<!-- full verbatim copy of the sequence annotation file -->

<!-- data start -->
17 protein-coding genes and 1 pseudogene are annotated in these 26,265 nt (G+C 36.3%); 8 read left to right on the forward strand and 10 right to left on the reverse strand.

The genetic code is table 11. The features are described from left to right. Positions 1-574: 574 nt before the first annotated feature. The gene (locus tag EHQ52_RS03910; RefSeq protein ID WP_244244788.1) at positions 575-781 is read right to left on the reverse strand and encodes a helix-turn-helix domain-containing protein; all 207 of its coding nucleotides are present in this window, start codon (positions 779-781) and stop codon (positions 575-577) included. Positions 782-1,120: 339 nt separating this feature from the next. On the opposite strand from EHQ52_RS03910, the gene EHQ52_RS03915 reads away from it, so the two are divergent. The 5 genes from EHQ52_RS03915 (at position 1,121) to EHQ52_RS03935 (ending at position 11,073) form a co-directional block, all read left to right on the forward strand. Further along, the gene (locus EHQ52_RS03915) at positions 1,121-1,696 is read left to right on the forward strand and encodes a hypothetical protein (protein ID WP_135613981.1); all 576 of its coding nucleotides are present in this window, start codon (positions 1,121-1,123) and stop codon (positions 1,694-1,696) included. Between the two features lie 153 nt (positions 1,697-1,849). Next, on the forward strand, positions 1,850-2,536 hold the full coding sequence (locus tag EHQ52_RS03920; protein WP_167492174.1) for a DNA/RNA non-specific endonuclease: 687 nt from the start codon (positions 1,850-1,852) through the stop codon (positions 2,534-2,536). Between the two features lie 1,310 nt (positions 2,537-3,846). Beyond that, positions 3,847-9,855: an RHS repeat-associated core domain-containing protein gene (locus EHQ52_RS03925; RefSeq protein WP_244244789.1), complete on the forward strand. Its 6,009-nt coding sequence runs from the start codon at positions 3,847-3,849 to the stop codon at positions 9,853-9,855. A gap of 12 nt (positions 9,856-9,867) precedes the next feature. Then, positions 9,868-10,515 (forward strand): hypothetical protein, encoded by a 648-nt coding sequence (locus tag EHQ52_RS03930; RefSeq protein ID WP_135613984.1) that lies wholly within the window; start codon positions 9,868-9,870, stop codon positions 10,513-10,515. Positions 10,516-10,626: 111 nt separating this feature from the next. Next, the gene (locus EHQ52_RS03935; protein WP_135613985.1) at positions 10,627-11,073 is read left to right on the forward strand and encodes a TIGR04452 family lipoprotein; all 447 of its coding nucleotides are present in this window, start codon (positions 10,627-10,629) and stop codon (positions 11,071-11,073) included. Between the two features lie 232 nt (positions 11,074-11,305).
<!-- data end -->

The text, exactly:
17 protein-coding genes and 1 pseudogene are annotated in these 26,265 nt (G+C 36.3%); 8 read left to right on the forward strand and 10 right to left on the reverse strand.

The genetic code is table 11. The features are described from left to right. Positions 1-574: 574 nt before the first annotated feature. The gene (locus tag EHQ52_RS03910; RefSeq protein ID WP_244244788.1) at positions 575-781 is read right to left on the reverse strand and encodes a helix-turn-helix domain-containing protein; all 207 of its coding nucleotides are present in this window, start codon (positions 779-781) and stop codon (positions 575-577) included. Positions 782-1,120: 339 nt separating this feature from the next. On the opposite strand from EHQ52_RS03910, the gene EHQ52_RS03915 reads away from it, so the two are divergent. The 5 genes from EHQ52_RS03915 (at position 1,121) to EHQ52_RS03935 (ending at position 11,073) form a co-directional block, all read left to right on the forward strand. Further along, the gene (locus EHQ52_RS03915) at positions 1,121-1,696 is read left to right on the forward strand and encodes a hypothetical protein (protein ID WP_135613981.1); all 576 of its coding nucleotides are present in this window, start codon (positions 1,121-1,123) and stop codon (positions 1,694-1,696) included. Between the two features lie 153 nt (positions 1,697-1,849). Next, on the forward strand, positions 1,850-2,536 hold the full coding sequence (locus tag EHQ52_RS03920; protein WP_167492174.1) for a DNA/RNA non-specific endonuclease: 687 nt from the start codon (positions 1,850-1,852) through the stop codon (positions 2,534-2,536). Between the two features lie 1,310 nt (positions 2,537-3,846). Beyond that, positions 3,847-9,855: an RHS repeat-associated core domain-containing protein gene (locus EHQ52_RS03925; RefSeq protein WP_244244789.1), complete on the forward strand. Its 6,009-nt coding sequence runs from the start codon at positions 3,847-3,849 to the stop codon at positions 9,853-9,855. A gap of 12 nt (positions 9,856-9,867) precedes the next feature. Then, positions 9,868-10,515 (forward strand): hypothetical protein, encoded by a 648-nt coding sequence (locus tag EHQ52_RS03930; RefSeq protein ID WP_135613984.1) that lies wholly within the window; start codon positions 9,868-9,870, stop codon positions 10,513-10,515. Positions 10,516-10,626: 111 nt separating this feature from the next. Next, the gene (locus EHQ52_RS03935; protein WP_135613985.1) at positions 10,627-11,073 is read left to right on the forward strand and encodes a TIGR04452 family lipoprotein; all 447 of its coding nucleotides are present in this window, start codon (positions 10,627-10,629) and stop codon (positions 11,071-11,073) included. Between the two features lie 232 nt (positions 11,074-11,305).